One helpful strategy for learning about and identifying adjectives is to learn how they are diagrammed. Sentence diagrams are pictures of sentences that help us see how all of the words are grammatically related. Since adjectives modify nouns and pronouns, we diagram them on slanted lines under the nouns/pronouns that they are modifying.
My green and white book fell.
Book is a noun. It's the subject of this sentence. My, green, and white are all adjectives describing book, so we diagram them on slanted lines underneath book. Isn't that a great way to SEE what adjectives do?
Nine Parts of Speech
When people categorize words into eight parts of speech, they say that articles/determiners (a, an, the, this, that, etc.) are subcategories of adjectives.
When people categorize words into nine parts of speech, they say that articles/determiners make up their own category and are not a part of the adjective category.
Adverbs modify (describe) verbs, adjectives, and other adverbs. Adverbs are similar to adjectives in that they both modify things.
The extremely cute koala hugged its mom very tightly.
The dog howled loudly.
Sentence diagrams also make it really easy to see what adverbs do. Take a look at this diagram. What do you notice about the way the adverbs are diagrammed?
Did you notice that the adverbs are diagrammed on slanted lines under the words that they are modifying?
Ran is a verb. Quickly is an adverb telling us more about the verb ran. Very is an adverb telling us more about the adverb quickly.
Doesn't the diagram make it easier to SEE what adverbs do?
Prepositions are probably the most difficult part of speech to explain, but people generally have an easier time understanding them when they look at lots of examples. So...let's start with some examples of commonly used prepositions!
in, for, of, off, if, until
The frog sat in the flower.
The baby cried for a long time.
I'm so convinced that memorizing some of the prepositions will be helpful to you that I'll teach you a preposition song.
Okay, now that we've looked at some examples, let's look at the definition of a preposition.
Prepositions show the relationship between a noun or a pronoun and some other word in the rest of the sentence.
Sentence diagrams will come to the rescue again to help us visualize what prepositions do. Think of prepositions as "noun hooks" or "noun bridges." In the diagram below, notice how the preposition down links the noun tree to the rest of the sentence.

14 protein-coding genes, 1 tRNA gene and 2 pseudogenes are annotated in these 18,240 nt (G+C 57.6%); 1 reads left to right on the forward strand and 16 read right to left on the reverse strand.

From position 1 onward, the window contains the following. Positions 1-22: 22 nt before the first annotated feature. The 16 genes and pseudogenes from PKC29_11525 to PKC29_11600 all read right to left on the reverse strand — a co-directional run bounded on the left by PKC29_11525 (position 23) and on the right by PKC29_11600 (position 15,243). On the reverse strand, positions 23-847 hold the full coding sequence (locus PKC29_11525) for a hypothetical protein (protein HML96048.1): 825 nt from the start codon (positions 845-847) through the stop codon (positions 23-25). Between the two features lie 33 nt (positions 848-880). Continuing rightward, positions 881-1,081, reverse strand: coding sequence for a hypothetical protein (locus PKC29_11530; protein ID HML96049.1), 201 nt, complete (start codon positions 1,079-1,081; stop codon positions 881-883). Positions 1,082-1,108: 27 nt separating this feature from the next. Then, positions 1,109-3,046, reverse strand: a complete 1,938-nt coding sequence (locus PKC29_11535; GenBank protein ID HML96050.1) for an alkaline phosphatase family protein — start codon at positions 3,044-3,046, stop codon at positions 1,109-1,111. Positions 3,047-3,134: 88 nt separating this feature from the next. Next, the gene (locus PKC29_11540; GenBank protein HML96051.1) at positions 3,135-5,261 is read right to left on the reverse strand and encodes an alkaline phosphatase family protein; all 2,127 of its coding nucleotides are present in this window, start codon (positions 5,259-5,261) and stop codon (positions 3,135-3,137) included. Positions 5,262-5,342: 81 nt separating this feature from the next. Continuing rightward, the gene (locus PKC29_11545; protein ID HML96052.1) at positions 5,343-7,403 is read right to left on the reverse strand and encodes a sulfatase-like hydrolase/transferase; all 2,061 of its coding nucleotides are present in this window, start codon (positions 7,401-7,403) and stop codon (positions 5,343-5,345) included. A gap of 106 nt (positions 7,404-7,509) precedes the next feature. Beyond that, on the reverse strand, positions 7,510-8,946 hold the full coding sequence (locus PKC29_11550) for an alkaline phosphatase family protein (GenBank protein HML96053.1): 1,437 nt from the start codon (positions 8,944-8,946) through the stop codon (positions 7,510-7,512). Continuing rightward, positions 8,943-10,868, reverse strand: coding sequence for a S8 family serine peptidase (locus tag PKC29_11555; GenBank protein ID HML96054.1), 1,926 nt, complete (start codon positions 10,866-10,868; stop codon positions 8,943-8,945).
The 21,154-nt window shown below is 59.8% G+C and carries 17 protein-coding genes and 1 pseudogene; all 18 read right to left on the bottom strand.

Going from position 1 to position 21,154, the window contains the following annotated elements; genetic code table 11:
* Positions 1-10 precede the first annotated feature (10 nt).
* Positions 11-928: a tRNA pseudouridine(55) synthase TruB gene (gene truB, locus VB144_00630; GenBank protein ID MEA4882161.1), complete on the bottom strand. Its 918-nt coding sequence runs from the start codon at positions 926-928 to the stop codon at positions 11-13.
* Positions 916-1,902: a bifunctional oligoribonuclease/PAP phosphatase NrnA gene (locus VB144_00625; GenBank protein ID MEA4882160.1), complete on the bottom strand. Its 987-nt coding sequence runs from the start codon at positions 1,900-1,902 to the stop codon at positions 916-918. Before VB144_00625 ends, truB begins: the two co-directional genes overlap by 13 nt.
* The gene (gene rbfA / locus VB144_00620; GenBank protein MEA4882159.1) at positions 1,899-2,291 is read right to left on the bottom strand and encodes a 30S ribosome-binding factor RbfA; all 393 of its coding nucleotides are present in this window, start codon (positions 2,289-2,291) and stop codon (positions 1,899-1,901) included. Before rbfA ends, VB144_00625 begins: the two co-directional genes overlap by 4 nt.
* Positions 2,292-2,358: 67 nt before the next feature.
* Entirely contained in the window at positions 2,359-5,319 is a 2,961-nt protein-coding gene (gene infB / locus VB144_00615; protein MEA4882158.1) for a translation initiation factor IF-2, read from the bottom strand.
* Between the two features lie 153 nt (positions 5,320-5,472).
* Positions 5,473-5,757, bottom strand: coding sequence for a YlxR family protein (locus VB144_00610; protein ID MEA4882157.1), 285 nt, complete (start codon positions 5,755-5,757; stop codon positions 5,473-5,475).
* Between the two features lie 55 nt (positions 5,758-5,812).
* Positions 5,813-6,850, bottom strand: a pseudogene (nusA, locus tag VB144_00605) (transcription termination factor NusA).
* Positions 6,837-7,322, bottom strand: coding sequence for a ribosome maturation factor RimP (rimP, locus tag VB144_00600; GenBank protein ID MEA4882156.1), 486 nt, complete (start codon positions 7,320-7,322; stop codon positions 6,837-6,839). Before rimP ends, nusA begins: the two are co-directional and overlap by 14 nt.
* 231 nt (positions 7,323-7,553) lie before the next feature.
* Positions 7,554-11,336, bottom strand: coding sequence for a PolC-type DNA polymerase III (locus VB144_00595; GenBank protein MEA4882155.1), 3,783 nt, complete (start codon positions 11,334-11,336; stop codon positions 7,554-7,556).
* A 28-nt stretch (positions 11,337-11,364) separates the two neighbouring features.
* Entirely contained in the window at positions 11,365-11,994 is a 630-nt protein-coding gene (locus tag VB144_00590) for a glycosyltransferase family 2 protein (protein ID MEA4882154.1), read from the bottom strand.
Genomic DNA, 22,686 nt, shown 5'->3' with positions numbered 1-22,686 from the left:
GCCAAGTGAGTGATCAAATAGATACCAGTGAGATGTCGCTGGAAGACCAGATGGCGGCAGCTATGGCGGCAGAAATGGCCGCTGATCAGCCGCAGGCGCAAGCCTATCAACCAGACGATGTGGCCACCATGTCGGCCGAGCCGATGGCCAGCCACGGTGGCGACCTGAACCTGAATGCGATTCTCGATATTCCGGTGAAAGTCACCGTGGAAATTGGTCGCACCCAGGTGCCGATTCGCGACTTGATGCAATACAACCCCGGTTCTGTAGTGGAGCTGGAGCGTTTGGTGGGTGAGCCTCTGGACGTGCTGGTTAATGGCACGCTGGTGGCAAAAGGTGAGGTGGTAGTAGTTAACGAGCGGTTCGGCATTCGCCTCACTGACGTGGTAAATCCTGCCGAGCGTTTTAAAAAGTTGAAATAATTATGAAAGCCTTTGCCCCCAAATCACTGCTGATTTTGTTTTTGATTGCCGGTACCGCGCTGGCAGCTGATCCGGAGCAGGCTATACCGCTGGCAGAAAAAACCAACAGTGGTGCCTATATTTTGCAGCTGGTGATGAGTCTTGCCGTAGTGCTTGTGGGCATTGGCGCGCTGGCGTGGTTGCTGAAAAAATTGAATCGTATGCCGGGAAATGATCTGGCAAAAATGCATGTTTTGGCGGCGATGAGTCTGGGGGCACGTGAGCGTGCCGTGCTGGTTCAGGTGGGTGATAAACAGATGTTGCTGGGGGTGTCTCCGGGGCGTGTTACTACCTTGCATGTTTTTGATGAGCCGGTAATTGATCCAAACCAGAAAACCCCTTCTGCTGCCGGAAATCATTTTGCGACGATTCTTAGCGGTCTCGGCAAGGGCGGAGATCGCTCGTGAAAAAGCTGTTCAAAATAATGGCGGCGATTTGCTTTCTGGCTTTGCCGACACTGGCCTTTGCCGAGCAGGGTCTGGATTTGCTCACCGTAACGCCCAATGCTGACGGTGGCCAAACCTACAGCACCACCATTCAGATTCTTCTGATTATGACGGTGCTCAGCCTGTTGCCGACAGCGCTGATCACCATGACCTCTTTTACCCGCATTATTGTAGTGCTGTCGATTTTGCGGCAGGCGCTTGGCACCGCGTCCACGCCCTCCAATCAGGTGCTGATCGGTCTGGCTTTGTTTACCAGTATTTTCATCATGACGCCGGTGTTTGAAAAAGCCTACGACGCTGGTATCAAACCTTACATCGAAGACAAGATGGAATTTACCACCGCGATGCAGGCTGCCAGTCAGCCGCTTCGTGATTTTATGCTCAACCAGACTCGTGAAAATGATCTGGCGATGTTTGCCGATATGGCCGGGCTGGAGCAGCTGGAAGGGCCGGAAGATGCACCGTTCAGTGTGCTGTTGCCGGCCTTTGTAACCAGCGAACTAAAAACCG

The cat ran down the tree.
Since prepositions always function as "noun hooks," they'll always be accompanied by a noun. The preposition plus its noun is called a prepositional phrase.
If you find a word from the preposition list that's not a part of a prepositional phrase, it's not functioning as a preposition. (You remember that words can function as different parts of speech, right?)
Conjunctions join things together. They can join words or groups of words (phrases and clauses).
The hummingbird sat and waited.
The conjunction and is joining the words sat and waited.
Do you live near the park or near the hospital?
The conjunction or is joining the phrases near the park and near the hospital.
The two conjunctions we just looked at (and and or) belong to a subcategory called coordinating conjunctions, but there are other subcategories of conjunctions as well. The other one that we use most often is subordinating conjunctions. Subordinating conjunctions are a little trickier to learn because they involve a more complicated concept (dependent adverb clauses).
For now, just know that all conjunctions, no matter what type they are, connect things together. In fact, let's LOOK at how they do this by looking at a sentence diagram.
Here is a sentence diagram showing how the coordinating conjunction and connects two clauses.
She cooked, and he cleaned.
Interjections show excitement or emotion.
Wow! That jump was amazing!
Phew, the baby finally fell asleep.
They are different from the other parts of speech in that they're not grammatically related to the rest of the sentence, and the way that we diagram them reflects that. Look at how we diagram interjections:
The interjection yes sit sits there on its own line floating above the rest of the sentence. This helps show that it's not grammatically related to the other words in the sentence.
You just learned about all of the parts of speech. Give yourself a high five!